An attribute is a single unit of data or fact. For example:

An attribute is of a particular data type: boolean, text, number, currency, date, time of day, or date and time. Boolean attributes can either have a true or false value, and variable attributes take a text, number, currency, date, time of day, or date and time value depending on the type of variable.

The following are some examples of attributes and types:

An attribute always belongs to a particular entity even if it is the global entity. Attributes form the building blocks of rules.

Attribute levels

Attributes will have different purposes depending on their place in the rule hierarchy. For example, consider the hierarchy of attributes in the following rules:

Rule 1

the person is eligible for a discount at the university bookstore if

the person is a full-time student or

the person is a pensioner

Rule 2

the person is a full-time student if

the person is studying a full-time load and

the person does not have a full-time job

Diagrammatic form:

 

In this rulebase, the attribute "the person is eligible for a discount at the university bookstore" is the top-level attribute. That is, the attribute is at the top of the rule hierarchy, it is not used as a condition in any other rule. Top-level attributes usually represent the main outcome or primary goal of the rulebase (that is, the question the rulebase seeks to answer).

The attribute in the middle, "the person is a full-time student" is called an intermediate attribute as it is used as a condition in at least one rule and a conclusion in another. Intermediate attributes can also be called goals where they calculate an outcome which may be of interest to a user.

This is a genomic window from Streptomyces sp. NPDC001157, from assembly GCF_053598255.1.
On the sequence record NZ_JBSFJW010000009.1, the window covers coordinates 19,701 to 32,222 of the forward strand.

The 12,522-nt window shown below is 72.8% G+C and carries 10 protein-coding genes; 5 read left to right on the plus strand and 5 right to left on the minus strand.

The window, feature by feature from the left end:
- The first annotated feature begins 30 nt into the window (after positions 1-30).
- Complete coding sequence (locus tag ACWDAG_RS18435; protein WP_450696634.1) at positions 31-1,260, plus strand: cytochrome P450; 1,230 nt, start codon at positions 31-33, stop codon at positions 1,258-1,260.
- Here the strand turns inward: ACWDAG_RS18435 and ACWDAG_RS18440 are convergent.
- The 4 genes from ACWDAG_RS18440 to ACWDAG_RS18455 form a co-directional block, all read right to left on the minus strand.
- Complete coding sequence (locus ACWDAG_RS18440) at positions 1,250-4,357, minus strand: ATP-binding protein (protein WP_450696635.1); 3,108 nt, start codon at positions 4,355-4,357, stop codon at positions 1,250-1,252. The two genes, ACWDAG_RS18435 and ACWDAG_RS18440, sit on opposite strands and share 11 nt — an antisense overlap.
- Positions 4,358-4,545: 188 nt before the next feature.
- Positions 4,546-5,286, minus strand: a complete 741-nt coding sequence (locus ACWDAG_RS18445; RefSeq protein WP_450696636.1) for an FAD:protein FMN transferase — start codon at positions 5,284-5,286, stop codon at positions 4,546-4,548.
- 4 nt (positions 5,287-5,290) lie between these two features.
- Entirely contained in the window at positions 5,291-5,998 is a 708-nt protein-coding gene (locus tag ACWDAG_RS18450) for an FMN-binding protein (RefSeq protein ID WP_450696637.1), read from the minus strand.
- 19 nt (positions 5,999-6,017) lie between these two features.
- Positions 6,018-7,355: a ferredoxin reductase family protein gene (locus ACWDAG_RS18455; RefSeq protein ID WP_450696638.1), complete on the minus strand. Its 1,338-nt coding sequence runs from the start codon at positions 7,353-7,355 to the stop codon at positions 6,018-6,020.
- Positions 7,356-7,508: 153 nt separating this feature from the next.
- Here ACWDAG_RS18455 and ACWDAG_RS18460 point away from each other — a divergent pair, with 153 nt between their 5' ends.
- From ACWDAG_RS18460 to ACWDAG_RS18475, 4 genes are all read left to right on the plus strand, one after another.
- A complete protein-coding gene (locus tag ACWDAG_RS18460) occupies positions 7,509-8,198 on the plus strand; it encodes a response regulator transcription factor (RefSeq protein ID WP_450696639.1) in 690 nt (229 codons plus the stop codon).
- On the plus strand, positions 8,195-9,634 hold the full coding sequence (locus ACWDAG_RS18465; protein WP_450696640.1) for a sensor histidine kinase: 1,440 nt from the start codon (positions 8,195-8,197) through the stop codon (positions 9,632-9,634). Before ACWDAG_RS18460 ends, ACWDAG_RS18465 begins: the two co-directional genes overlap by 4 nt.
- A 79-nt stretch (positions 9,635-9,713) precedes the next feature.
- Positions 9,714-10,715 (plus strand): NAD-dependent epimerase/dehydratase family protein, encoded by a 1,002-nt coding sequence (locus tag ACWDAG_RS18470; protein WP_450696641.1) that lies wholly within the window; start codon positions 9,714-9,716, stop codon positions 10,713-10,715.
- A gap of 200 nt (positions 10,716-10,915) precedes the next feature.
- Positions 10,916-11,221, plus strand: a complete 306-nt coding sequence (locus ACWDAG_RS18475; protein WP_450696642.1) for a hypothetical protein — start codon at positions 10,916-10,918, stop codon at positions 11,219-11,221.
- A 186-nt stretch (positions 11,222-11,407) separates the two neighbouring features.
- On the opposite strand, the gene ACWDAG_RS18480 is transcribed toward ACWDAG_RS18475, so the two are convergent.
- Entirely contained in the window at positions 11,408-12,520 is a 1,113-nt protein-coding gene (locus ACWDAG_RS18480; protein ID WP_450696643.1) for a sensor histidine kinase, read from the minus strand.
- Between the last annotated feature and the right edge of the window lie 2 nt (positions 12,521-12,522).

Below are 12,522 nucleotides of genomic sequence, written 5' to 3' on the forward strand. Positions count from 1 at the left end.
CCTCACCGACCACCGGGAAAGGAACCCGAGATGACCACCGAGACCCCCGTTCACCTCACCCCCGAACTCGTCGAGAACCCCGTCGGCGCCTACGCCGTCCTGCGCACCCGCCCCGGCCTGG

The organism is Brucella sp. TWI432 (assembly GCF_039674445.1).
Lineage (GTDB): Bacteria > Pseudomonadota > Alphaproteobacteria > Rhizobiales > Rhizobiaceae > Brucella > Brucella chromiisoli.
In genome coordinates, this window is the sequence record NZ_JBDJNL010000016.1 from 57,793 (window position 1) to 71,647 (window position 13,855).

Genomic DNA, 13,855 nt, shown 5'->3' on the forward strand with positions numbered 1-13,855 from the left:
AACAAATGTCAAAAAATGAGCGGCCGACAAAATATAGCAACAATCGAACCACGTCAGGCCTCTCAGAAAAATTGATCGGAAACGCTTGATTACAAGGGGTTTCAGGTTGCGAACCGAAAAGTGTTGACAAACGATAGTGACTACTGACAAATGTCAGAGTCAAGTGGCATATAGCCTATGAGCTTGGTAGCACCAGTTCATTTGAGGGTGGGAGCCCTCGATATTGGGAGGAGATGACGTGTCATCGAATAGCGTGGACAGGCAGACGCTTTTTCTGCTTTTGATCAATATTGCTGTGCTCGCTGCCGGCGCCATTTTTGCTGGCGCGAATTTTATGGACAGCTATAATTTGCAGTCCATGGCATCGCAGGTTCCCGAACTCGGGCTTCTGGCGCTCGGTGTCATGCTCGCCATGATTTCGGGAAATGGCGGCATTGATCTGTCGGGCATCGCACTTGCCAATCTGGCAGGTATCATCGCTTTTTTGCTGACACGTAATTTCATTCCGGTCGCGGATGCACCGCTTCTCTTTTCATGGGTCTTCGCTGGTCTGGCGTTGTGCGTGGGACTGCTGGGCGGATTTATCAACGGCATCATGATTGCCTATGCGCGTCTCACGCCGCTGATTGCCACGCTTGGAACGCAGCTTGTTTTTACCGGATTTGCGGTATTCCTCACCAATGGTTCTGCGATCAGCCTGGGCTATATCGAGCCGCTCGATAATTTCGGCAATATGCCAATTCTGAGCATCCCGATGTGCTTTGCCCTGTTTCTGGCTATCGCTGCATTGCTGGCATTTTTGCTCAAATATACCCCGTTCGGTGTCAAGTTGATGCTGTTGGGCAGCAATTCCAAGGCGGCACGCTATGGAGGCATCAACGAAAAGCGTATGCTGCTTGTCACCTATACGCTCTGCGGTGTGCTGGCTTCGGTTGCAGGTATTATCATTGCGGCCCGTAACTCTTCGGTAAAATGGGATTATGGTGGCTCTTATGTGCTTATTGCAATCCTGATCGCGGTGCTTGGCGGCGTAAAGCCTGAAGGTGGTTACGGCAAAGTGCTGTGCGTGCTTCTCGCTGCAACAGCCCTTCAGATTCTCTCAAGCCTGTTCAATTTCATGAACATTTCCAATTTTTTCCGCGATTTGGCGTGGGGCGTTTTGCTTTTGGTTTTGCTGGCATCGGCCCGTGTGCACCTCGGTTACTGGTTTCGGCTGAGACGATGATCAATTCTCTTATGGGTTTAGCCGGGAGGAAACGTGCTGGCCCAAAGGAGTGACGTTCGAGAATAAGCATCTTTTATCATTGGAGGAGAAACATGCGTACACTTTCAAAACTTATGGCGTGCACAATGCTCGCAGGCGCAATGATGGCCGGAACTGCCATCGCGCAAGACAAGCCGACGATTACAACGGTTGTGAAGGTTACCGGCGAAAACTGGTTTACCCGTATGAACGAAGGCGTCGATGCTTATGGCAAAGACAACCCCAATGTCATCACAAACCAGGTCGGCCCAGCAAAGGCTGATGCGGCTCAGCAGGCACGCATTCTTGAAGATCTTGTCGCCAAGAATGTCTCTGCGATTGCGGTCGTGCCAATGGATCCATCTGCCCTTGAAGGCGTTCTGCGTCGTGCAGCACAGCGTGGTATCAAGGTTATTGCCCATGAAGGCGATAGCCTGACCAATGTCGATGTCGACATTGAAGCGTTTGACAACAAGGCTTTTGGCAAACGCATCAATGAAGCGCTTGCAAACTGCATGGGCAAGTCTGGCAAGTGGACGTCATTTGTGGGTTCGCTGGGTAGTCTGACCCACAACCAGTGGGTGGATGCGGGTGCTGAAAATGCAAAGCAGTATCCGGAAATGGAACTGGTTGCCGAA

The attributes:

are all base-level attributes in the rule hierarchy. That is, there are no rules explaining how these attributes are to be determined. The value of base-level attributes must be provided by the user.

Connecting conditions using and/or

Where a rule contains multiple conditions, the conditions must be separated by an and or an or to indicate whether one or all conditions are required to satisfy the conclusion.

For instance,

 

Example 1 Example 2

the person is eligible for a pension if:

the person is eligible for a pension if:

the person is over 65.

the person is over 65.

AND

OR

the person is a citizen.

the person is unable to work.

 

In Example 1, both conditions must be true to be able to draw a positive outcome for the person's eligibility. If either condition is false, then only a negative outcome can be drawn.

In Example 2, either the first or second condition, or both, must be true to be able to draw a positive outcome. If both the conditions are proved false, then a negative outcome is drawn.

For more information on the possible outcomes when using and or or, see Truth tables.

 

There is no restriction on the number of ands and ors that can be used in a rule. For instance,